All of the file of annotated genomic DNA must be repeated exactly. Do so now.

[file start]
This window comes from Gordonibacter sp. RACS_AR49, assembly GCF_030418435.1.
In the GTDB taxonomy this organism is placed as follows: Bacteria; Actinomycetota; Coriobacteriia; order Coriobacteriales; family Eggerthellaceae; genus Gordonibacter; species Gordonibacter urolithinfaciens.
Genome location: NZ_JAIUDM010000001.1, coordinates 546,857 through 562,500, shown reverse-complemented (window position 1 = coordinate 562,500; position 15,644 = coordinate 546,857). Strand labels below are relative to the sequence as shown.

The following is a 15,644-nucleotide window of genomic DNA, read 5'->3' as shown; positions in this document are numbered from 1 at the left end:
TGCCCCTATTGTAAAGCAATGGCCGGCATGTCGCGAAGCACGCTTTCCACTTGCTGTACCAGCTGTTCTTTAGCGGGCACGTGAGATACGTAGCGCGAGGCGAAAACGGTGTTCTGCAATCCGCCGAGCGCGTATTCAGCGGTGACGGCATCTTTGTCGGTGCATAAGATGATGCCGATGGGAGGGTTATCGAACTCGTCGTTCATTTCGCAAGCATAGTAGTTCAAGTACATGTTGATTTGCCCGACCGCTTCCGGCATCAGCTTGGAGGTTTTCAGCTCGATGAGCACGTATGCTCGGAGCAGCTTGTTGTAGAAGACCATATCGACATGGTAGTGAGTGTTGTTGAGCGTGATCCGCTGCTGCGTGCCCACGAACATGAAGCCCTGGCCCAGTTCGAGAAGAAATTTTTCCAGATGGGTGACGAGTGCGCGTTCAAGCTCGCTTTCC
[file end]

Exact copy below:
This window comes from Gordonibacter sp. RACS_AR49, assembly GCF_030418435.1.
In the GTDB taxonomy this organism is placed as follows: Bacteria; Actinomycetota; Coriobacteriia; order Coriobacteriales; family Eggerthellaceae; genus Gordonibacter; species Gordonibacter urolithinfaciens.
Genome location: NZ_JAIUDM010000001.1, coordinates 546,857 through 562,500, shown reverse-complemented (window position 1 = coordinate 562,500; position 15,644 = coordinate 546,857). Strand labels below are relative to the sequence as shown.

The following is a 15,644-nucleotide window of genomic DNA, read 5'->3' as shown; positions in this document are numbered from 1 at the left end:
TGCCCCTATTGTAAAGCAATGGCCGGCATGTCGCGAAGCACGCTTTCCACTTGCTGTACCAGCTGTTCTTTAGCGGGCACGTGAGATACGTAGCGCGAGGCGAAAACGGTGTTCTGCAATCCGCCGAGCGCGTATTCAGCGGTGACGGCATCTTTGTCGGTGCATAAGATGATGCCGATGGGAGGGTTATCGAACTCGTCGTTCATTTCGCAAGCATAGTAGTTCAAGTACATGTTGATTTGCCCGACCGCTTCCGGCATCAGCTTGGAGGTTTTCAGCTCGATGAGCACGTATGCTCGGAGCAGCTTGTTGTAGAAGACCATATCGACATGGTAGTGAGTGTTGTTGAGCGTGATCCGCTGCTGCGTGCCCACGAACATGAAGCCCTGGCCCAGTTCGAGAAGAAATTTTTCCAGATGGGTGACGAGTGCGCGTTCAAGCTCGCTTTCC